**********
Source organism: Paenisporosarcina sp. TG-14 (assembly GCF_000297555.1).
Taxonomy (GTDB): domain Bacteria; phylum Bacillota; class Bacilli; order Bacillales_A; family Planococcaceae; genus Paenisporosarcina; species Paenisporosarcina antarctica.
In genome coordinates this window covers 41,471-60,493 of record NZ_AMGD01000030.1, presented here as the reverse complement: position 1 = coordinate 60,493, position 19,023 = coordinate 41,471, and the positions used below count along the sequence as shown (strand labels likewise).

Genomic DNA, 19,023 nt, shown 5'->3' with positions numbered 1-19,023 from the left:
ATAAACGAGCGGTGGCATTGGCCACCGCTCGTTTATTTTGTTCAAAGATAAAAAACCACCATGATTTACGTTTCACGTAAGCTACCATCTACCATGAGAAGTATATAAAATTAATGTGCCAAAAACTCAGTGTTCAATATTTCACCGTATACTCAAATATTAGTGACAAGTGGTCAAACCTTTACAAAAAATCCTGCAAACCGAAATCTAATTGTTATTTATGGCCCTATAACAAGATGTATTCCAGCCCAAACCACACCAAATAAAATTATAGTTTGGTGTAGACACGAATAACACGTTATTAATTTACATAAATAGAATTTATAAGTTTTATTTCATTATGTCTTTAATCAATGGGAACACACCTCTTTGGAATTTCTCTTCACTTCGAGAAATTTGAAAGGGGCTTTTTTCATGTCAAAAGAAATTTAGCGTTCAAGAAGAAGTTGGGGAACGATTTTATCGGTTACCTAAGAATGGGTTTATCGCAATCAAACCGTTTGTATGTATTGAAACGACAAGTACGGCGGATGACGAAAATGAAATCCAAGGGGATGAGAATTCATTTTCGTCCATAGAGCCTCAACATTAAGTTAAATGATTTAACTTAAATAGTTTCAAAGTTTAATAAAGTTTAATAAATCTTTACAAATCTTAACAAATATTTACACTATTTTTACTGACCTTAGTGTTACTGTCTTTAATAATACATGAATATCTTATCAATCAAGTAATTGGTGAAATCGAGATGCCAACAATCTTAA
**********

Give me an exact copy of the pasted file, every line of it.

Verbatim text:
Source organism: Paenisporosarcina sp. TG-14 (assembly GCF_000297555.1).
Taxonomy (GTDB): domain Bacteria; phylum Bacillota; class Bacilli; order Bacillales_A; family Planococcaceae; genus Paenisporosarcina; species Paenisporosarcina antarctica.
In genome coordinates this window covers 41,471-60,493 of record NZ_AMGD01000030.1, presented here as the reverse complement: position 1 = coordinate 60,493, position 19,023 = coordinate 41,471, and the positions used below count along the sequence as shown (strand labels likewise).

Genomic DNA, 19,023 nt, shown 5'->3' with positions numbered 1-19,023 from the left:
ATAAACGAGCGGTGGCATTGGCCACCGCTCGTTTATTTTGTTCAAAGATAAAAAACCACCATGATTTACGTTTCACGTAAGCTACCATCTACCATGAGAAGTATATAAAATTAATGTGCCAAAAACTCAGTGTTCAATATTTCACCGTATACTCAAATATTAGTGACAAGTGGTCAAACCTTTACAAAAAATCCTGCAAACCGAAATCTAATTGTTATTTATGGCCCTATAACAAGATGTATTCCAGCCCAAACCACACCAAATAAAATTATAGTTTGGTGTAGACACGAATAACACGTTATTAATTTACATAAATAGAATTTATAAGTTTTATTTCATTATGTCTTTAATCAATGGGAACACACCTCTTTGGAATTTCTCTTCACTTCGAGAAATTTGAAAGGGGCTTTTTTCATGTCAAAAGAAATTTAGCGTTCAAGAAGAAGTTGGGGAACGATTTTATCGGTTACCTAAGAATGGGTTTATCGCAATCAAACCGTTTGTATGTATTGAAACGACAAGTACGGCGGATGACGAAAATGAAATCCAAGGGGATGAGAATTCATTTTCGTCCATAGAGCCTCAACATTAAGTTAAATGATTTAACTTAAATAGTTTCAAAGTTTAATAAAGTTTAATAAATCTTTACAAATCTTAACAAATATTTACACTATTTTTACTGACCTTAGTGTTACTGTCTTTAATAATACATGAATATCTTATCAATCAAGTAATTGGTGAAATCGAGATGCCAACAATCTTAA